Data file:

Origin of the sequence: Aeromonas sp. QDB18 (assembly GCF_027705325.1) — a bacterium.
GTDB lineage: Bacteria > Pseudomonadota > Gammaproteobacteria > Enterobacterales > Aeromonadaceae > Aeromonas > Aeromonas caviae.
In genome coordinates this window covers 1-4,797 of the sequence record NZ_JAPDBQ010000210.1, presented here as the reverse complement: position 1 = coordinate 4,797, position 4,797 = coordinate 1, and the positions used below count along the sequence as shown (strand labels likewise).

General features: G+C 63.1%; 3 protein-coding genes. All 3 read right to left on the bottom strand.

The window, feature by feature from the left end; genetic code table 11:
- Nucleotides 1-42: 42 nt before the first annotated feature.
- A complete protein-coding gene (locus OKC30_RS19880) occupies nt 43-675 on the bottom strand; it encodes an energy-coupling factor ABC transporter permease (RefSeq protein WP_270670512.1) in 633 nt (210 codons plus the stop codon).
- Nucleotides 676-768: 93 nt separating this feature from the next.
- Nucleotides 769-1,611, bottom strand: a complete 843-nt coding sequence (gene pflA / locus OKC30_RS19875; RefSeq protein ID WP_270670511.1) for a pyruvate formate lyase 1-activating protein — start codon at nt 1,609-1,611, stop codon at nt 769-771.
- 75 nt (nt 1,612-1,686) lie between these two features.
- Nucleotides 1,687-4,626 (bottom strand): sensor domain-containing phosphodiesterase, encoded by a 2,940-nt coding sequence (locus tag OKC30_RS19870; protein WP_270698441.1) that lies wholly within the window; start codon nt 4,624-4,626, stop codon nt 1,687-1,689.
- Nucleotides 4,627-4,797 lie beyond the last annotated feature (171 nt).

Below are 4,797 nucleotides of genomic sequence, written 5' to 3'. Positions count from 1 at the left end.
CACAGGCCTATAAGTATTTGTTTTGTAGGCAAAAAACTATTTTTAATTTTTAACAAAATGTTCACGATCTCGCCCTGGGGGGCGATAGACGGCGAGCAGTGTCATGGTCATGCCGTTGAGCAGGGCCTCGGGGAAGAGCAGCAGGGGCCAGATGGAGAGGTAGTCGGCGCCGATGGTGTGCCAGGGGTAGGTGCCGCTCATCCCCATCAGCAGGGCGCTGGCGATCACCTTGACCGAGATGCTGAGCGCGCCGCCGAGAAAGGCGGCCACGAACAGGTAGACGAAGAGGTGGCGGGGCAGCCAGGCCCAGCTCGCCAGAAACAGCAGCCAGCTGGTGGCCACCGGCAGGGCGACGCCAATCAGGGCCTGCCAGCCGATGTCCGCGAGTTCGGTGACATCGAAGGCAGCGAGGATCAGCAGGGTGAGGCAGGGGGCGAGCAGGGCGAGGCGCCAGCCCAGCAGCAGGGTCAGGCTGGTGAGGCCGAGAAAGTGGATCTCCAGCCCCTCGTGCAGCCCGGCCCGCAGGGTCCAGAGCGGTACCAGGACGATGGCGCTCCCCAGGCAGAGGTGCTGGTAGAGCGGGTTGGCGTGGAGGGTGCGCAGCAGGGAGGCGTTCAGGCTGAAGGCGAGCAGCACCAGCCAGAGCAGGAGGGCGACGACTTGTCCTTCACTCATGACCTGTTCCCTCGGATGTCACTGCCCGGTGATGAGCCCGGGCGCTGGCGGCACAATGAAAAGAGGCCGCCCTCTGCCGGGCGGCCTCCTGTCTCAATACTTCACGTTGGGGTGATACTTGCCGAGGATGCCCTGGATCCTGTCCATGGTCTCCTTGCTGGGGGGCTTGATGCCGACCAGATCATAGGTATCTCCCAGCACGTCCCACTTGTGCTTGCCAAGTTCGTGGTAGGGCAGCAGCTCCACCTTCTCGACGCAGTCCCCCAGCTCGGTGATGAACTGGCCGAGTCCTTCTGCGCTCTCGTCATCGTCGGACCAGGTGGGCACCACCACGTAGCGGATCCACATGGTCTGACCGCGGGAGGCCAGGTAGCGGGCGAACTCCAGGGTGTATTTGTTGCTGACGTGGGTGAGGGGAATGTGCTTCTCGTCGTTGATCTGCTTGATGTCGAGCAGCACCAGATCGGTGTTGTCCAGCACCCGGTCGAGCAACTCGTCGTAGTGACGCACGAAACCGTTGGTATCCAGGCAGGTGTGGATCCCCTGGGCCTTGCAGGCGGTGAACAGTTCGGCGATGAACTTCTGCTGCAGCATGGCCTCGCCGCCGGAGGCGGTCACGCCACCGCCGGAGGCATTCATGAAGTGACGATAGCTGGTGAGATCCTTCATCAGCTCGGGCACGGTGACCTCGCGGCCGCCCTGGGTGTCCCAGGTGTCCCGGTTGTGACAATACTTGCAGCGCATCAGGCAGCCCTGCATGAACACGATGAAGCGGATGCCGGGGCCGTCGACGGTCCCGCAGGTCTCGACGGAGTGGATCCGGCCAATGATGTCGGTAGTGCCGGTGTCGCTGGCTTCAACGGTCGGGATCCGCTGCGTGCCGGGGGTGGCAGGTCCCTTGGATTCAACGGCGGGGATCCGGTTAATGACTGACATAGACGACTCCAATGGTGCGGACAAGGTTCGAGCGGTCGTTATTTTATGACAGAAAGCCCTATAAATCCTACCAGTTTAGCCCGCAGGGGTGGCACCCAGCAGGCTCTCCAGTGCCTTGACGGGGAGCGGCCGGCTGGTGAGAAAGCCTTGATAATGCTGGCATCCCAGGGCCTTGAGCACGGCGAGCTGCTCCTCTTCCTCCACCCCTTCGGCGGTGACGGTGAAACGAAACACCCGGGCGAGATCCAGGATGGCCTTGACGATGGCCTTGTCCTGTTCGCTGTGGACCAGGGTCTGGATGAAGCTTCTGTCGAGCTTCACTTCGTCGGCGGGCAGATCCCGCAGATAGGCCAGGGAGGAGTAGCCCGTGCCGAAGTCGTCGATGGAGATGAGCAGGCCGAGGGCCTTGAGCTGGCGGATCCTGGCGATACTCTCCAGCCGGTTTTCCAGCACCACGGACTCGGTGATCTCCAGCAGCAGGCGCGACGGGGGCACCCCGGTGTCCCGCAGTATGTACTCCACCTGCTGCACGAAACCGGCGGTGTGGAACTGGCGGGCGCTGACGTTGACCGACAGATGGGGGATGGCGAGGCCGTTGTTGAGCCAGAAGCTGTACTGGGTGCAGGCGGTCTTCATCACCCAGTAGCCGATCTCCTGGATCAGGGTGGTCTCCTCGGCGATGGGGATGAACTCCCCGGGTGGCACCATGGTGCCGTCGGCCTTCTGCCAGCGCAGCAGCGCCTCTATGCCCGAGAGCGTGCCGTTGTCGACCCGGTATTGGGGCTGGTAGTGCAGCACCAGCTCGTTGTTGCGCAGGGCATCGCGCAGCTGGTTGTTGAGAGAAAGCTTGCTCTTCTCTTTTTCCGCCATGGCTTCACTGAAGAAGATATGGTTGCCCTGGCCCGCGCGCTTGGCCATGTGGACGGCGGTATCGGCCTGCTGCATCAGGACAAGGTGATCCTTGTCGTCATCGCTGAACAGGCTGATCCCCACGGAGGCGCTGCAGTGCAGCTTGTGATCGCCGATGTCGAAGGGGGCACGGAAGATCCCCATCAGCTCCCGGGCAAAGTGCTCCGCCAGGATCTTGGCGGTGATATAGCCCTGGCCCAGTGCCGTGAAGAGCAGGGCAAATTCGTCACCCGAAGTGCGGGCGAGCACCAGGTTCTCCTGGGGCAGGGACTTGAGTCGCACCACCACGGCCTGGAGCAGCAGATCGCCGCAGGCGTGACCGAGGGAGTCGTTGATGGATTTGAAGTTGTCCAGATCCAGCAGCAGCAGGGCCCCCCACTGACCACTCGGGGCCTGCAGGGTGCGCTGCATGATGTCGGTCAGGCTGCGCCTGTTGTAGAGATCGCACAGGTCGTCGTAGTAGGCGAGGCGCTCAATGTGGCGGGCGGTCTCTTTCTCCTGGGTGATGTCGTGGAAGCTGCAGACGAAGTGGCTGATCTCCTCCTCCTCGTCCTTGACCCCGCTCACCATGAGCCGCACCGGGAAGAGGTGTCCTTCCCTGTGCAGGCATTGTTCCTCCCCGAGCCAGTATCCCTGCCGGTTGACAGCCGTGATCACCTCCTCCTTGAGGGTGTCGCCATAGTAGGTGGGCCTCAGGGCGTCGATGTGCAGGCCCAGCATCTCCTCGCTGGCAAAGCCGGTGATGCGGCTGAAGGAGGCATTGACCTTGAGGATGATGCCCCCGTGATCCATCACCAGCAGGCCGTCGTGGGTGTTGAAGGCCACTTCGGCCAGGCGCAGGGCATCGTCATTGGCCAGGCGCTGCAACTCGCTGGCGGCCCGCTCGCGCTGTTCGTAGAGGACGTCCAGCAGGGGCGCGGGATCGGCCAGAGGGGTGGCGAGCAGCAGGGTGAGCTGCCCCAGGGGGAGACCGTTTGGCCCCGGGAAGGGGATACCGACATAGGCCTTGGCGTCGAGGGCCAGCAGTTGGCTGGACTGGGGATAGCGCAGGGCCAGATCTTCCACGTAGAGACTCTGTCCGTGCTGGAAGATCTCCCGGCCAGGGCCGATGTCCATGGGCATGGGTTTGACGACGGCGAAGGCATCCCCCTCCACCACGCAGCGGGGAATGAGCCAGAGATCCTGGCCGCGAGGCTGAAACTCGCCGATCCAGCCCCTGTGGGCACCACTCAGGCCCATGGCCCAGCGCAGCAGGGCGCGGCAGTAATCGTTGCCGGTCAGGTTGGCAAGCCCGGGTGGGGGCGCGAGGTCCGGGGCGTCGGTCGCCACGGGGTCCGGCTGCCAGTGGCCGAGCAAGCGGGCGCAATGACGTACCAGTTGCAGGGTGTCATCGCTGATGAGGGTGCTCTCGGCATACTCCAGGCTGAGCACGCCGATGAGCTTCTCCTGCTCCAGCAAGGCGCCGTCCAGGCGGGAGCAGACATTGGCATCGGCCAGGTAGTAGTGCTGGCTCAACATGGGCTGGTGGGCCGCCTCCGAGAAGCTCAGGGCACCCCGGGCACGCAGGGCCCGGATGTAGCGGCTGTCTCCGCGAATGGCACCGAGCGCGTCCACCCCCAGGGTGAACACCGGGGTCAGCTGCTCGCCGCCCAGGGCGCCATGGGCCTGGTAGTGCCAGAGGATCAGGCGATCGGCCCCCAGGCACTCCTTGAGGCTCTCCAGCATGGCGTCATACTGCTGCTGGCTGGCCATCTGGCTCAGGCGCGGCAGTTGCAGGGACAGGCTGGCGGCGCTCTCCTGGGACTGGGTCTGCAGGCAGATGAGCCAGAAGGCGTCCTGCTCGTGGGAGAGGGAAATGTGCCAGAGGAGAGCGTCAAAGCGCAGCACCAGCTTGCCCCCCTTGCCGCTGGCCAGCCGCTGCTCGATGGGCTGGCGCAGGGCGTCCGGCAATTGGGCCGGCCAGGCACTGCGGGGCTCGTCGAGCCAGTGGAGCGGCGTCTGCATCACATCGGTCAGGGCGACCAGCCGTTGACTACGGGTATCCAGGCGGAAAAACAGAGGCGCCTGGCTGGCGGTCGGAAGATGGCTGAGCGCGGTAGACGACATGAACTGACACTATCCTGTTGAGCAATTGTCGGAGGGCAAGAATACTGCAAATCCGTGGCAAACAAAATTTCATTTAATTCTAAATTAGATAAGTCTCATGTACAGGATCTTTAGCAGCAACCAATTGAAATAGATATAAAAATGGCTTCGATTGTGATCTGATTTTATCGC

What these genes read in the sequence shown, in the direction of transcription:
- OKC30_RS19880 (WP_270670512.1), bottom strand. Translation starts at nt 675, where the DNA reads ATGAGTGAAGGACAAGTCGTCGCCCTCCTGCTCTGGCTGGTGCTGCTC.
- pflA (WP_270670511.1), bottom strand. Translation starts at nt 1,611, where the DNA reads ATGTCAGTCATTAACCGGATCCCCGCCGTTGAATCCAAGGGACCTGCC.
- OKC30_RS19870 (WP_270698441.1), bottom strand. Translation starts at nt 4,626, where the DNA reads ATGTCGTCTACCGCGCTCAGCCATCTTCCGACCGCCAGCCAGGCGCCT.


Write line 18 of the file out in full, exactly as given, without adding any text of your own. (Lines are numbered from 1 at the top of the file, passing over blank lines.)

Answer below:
- OKC30_RS19870 (WP_270698441.1), bottom strand. Translation starts at nt 4,626, where the DNA reads ATGTCGTCTACCGCGCTCAGCCATCTTCCGACCGCCAGCCAGGCGCCT.